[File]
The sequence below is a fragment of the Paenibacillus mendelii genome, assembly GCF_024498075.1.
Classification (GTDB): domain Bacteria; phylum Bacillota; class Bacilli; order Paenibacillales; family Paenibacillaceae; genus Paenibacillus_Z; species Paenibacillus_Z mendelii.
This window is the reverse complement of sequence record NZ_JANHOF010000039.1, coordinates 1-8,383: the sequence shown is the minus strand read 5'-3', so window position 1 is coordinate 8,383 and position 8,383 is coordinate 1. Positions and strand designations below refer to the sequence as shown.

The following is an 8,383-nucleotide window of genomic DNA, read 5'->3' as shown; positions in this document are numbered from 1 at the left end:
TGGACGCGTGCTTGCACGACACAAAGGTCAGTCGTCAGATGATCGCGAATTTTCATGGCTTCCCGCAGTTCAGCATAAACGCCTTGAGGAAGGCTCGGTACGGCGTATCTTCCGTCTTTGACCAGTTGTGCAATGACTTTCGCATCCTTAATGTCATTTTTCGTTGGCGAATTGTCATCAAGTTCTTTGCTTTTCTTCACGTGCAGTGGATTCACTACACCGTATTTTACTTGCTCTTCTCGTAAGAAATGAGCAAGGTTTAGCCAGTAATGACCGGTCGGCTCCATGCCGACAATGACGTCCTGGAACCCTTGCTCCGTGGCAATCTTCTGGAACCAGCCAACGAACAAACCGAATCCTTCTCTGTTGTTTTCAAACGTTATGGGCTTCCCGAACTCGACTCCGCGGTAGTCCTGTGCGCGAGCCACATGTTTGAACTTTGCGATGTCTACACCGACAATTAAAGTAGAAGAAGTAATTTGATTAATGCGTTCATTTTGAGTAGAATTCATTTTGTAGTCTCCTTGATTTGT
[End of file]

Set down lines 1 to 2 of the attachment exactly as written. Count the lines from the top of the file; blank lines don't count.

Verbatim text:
The sequence below is a fragment of the Paenibacillus mendelii genome, assembly GCF_024498075.1.
Classification (GTDB): domain Bacteria; phylum Bacillota; class Bacilli; order Paenibacillales; family Paenibacillaceae; genus Paenibacillus_Z; species Paenibacillus_Z mendelii.